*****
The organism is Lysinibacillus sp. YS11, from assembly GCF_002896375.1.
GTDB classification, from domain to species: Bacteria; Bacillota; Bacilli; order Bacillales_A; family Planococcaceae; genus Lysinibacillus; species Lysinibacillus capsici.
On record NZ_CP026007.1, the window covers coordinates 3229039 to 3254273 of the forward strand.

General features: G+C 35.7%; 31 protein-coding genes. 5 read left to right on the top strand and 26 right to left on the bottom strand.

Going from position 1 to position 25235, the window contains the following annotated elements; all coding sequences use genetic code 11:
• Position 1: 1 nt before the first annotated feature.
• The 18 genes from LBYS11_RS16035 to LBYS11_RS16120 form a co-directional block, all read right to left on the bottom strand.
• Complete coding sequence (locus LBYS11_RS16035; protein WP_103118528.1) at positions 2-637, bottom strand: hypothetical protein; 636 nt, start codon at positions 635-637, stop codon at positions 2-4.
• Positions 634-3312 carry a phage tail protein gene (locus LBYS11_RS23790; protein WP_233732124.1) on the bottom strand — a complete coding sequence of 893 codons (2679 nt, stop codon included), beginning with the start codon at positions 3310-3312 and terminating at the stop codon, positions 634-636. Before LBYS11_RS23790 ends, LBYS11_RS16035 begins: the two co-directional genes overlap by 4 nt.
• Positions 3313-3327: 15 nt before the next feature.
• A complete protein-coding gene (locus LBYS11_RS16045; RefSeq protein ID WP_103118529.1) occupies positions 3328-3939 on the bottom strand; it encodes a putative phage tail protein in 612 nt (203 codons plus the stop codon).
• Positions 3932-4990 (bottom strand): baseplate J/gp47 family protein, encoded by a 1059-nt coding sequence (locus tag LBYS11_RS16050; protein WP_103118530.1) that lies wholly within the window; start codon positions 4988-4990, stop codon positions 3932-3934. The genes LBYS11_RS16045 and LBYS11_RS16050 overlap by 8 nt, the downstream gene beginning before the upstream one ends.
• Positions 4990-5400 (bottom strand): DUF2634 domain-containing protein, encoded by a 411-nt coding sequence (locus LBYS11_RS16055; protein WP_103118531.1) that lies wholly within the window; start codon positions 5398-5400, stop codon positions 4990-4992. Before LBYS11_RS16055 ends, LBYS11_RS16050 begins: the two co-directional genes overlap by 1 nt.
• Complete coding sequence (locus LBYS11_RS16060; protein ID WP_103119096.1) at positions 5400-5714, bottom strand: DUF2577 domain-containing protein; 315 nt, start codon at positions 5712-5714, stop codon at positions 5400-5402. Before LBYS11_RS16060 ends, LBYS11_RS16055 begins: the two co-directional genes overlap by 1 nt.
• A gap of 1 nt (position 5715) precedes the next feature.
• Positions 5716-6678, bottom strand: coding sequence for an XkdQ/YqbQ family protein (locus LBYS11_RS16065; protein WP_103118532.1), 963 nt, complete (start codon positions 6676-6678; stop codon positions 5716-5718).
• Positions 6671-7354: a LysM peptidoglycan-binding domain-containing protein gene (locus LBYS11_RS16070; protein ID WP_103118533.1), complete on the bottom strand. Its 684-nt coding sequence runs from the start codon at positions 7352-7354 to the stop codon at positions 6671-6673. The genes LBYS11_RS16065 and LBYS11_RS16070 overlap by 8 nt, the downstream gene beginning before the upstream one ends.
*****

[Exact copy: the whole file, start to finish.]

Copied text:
The organism is Lysinibacillus sp. YS11, from assembly GCF_002896375.1.
GTDB classification, from domain to species: Bacteria; Bacillota; Bacilli; order Bacillales_A; family Planococcaceae; genus Lysinibacillus; species Lysinibacillus capsici.
On record NZ_CP026007.1, the window covers coordinates 3229039 to 3254273 of the forward strand.

General features: G+C 35.7%; 31 protein-coding genes. 5 read left to right on the top strand and 26 right to left on the bottom strand.

Going from position 1 to position 25235, the window contains the following annotated elements; all coding sequences use genetic code 11:
• Position 1: 1 nt before the first annotated feature.
• The 18 genes from LBYS11_RS16035 to LBYS11_RS16120 form a co-directional block, all read right to left on the bottom strand.
• Complete coding sequence (locus LBYS11_RS16035; protein WP_103118528.1) at positions 2-637, bottom strand: hypothetical protein; 636 nt, start codon at positions 635-637, stop codon at positions 2-4.
• Positions 634-3312 carry a phage tail protein gene (locus LBYS11_RS23790; protein WP_233732124.1) on the bottom strand — a complete coding sequence of 893 codons (2679 nt, stop codon included), beginning with the start codon at positions 3310-3312 and terminating at the stop codon, positions 634-636. Before LBYS11_RS23790 ends, LBYS11_RS16035 begins: the two co-directional genes overlap by 4 nt.
• Positions 3313-3327: 15 nt before the next feature.
• A complete protein-coding gene (locus LBYS11_RS16045; RefSeq protein ID WP_103118529.1) occupies positions 3328-3939 on the bottom strand; it encodes a putative phage tail protein in 612 nt (203 codons plus the stop codon).
• Positions 3932-4990 (bottom strand): baseplate J/gp47 family protein, encoded by a 1059-nt coding sequence (locus tag LBYS11_RS16050; protein WP_103118530.1) that lies wholly within the window; start codon positions 4988-4990, stop codon positions 3932-3934. The genes LBYS11_RS16045 and LBYS11_RS16050 overlap by 8 nt, the downstream gene beginning before the upstream one ends.
• Positions 4990-5400 (bottom strand): DUF2634 domain-containing protein, encoded by a 411-nt coding sequence (locus LBYS11_RS16055; protein WP_103118531.1) that lies wholly within the window; start codon positions 5398-5400, stop codon positions 4990-4992. Before LBYS11_RS16055 ends, LBYS11_RS16050 begins: the two co-directional genes overlap by 1 nt.
• Complete coding sequence (locus LBYS11_RS16060; protein ID WP_103119096.1) at positions 5400-5714, bottom strand: DUF2577 domain-containing protein; 315 nt, start codon at positions 5712-5714, stop codon at positions 5400-5402. Before LBYS11_RS16060 ends, LBYS11_RS16055 begins: the two co-directional genes overlap by 1 nt.
• A gap of 1 nt (position 5715) precedes the next feature.
• Positions 5716-6678, bottom strand: coding sequence for an XkdQ/YqbQ family protein (locus LBYS11_RS16065; protein WP_103118532.1), 963 nt, complete (start codon positions 6676-6678; stop codon positions 5716-5718).
• Positions 6671-7354: a LysM peptidoglycan-binding domain-containing protein gene (locus LBYS11_RS16070; protein ID WP_103118533.1), complete on the bottom strand. Its 684-nt coding sequence runs from the start codon at positions 7352-7354 to the stop codon at positions 6671-6673. The genes LBYS11_RS16065 and LBYS11_RS16070 overlap by 8 nt, the downstream gene beginning before the upstream one ends.